Rain soaked and bone weary after eighteen hours of flying, I dissolved into tears when he asked the question. Of course I meant to say yes, but my worn out body and strung out mind could string the letters into words. We had a whirlwind engagement. Eight short weeks from ring on finger to the ring of wedding bells.
We were practically strangers.
We had no business getting married.
Just a month before our second anniversary we barely made it to the hospital before we were staring at each other with scared eyes and tightly gripping hands. Was this really happening? A baby? And then there she was, small and wiggling, and us, no less clueless than we had been just hours before.
We had no business being parents.
Our fuses worn short from strain we stayed up red-eyed. Our sentences cut with the ferocity of insecurity. These two brown eyed boys. Thousands of miles away from home, trying to make a family. Trying to find healing in the hopeless ground of unsure.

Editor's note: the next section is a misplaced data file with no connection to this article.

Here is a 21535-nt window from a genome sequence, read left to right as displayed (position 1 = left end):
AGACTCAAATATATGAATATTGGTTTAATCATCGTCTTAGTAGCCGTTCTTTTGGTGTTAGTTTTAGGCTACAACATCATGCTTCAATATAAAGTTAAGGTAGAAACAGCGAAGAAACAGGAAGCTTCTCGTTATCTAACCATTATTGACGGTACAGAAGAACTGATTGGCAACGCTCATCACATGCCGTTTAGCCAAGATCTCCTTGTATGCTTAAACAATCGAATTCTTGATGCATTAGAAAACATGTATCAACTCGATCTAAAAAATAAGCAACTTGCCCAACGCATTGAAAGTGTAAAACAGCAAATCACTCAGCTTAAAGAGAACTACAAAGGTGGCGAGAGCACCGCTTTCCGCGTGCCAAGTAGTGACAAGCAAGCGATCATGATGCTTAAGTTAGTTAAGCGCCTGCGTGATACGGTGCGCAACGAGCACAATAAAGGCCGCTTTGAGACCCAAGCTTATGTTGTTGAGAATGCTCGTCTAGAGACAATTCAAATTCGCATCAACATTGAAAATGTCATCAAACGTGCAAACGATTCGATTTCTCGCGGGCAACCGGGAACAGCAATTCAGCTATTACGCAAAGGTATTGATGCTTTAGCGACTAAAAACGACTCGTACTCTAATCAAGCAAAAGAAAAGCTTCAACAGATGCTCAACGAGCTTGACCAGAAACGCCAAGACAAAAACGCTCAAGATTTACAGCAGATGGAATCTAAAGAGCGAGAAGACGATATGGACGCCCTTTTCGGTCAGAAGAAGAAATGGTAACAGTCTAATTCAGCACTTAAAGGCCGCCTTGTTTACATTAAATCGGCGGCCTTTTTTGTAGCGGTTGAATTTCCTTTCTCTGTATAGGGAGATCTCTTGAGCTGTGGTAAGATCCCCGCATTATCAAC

We had no business with adoption.
Someone once told me that marriage was really just a business contract, and that if I didn't believe that then just get divorced.
And we certainly had no business with marriage.
But there we found ourselves standing before an alter with plenty of reason to believe this might not work.
And here we find ourselves eight years later. A mess of kids, a mess of hopes, and a mess of a life. But it's life we are living together.
Marriage can't really be a business; it can't be clear cut with each party fulfilling a meticulous list of duties and paying their due. It has the pulse of life in it. It breathes and moves and changes. It must be endured and enjoyed.
Marriage is really a mystery. It transcends.
This is a great mystery, but I speak concerning Christ and the church.
It requires daily solving. It asks for our full faith every single day. This is a mystery that asks for all the love we have and when we give it, that love explosively multiplies. It turns the mundane into the sacred. It turns strangers into family.
Because we may have had no business, but we are mysteriously sitting here holding hands when we don't have to. By some miracle we still steal kisses when no one is looking, or when everyone is, who cares?
Eight years, it can feel small in the scheme of things. But on this eight years it's worth celebrating a little bit of mystery.